4 Symptoms of a Toxic Investment PropertyThe number of housing units occupied by renters in the United States has been steadily increasing since 1975, but there has been a sharp upturn in the past few years. In 2015, there were 43.58 million renters occupied housing units; this is up from 38.02 million in 2010. As housing demand rises, more rental properties are becoming available which means more investment opportunities. The question is, how do you know what is a healthy property that gives you a good return, and what is a toxic one that will rob you of all profits? Toxic property management is a soul-sucking, profit-draining venture, but there are ways to spot a toxic property before you get sucked in. Look for these four symptoms of a toxic property investment:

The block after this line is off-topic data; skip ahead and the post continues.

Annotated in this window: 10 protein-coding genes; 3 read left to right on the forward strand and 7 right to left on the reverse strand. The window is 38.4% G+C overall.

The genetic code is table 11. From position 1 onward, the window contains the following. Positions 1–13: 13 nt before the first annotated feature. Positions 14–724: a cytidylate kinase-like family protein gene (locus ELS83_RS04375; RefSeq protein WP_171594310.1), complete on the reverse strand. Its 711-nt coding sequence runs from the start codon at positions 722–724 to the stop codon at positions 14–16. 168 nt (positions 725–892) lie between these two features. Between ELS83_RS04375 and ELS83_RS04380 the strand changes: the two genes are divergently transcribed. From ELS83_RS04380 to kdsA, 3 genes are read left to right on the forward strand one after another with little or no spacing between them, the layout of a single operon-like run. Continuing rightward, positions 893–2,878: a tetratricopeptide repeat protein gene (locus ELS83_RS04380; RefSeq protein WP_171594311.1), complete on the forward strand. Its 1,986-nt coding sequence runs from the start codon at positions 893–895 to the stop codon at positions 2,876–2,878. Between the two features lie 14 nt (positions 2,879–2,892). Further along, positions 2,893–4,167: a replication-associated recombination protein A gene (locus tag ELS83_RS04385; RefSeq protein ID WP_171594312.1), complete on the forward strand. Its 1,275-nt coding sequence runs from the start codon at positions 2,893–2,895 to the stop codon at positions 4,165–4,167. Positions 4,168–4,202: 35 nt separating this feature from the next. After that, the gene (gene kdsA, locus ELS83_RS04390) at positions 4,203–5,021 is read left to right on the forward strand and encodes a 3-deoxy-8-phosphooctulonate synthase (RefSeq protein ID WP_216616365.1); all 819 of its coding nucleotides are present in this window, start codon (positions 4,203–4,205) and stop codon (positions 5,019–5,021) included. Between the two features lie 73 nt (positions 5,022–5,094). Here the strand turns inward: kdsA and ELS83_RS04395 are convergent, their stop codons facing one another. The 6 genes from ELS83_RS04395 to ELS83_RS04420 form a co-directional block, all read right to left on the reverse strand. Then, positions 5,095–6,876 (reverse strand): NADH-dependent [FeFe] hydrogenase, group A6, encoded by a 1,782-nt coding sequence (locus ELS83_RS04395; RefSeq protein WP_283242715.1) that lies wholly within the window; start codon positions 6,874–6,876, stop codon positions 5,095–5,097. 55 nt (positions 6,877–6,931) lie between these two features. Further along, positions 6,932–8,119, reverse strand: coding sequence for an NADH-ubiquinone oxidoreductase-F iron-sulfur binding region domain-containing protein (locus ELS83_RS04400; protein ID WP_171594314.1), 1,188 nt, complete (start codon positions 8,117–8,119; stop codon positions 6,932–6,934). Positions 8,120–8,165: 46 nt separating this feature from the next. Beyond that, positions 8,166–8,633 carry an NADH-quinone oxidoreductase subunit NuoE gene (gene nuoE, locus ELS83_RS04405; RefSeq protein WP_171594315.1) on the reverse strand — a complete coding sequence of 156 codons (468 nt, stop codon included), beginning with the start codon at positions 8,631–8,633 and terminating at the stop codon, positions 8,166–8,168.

Low RentA property that garners low rent should be a big red flag. Now, the concept of low rent is subjective, so there is some analysis that you need to do. Look at the scale of rent in the area where the property is located and determine the high end, mid-point, and low end. If your property falls within the low end of the scale, it is a low-rent property and that could signal a toxic property. Section 8 property can also be a money pit. There are many regulations that are required for this type of property and although the government does subsidize the rent, the type of renter it attracts can be hit or miss. Some Section 8 renters are fantastic tenants while others are the scourge of the earth. Yes, the world needs Section 8 housing, but does it have to be a property that you own? Think long and hard before taking on this type of rental property. The area in which a rental is located will often dictate how much rent you can charge. Consider it realistically. Low rent areas tend to attract a certain type of tenant – and they are usually not very good ones. Before you take the plunge, take a look at the property and the area where it is located. Ride through there on a Saturday night and see what type of activity is taking place. You can also contact the local police department and ask them about the types of calls they get for that neighborhood and how many calls they get. It is important to do your homework at the beginning so you don’t get burned in the end.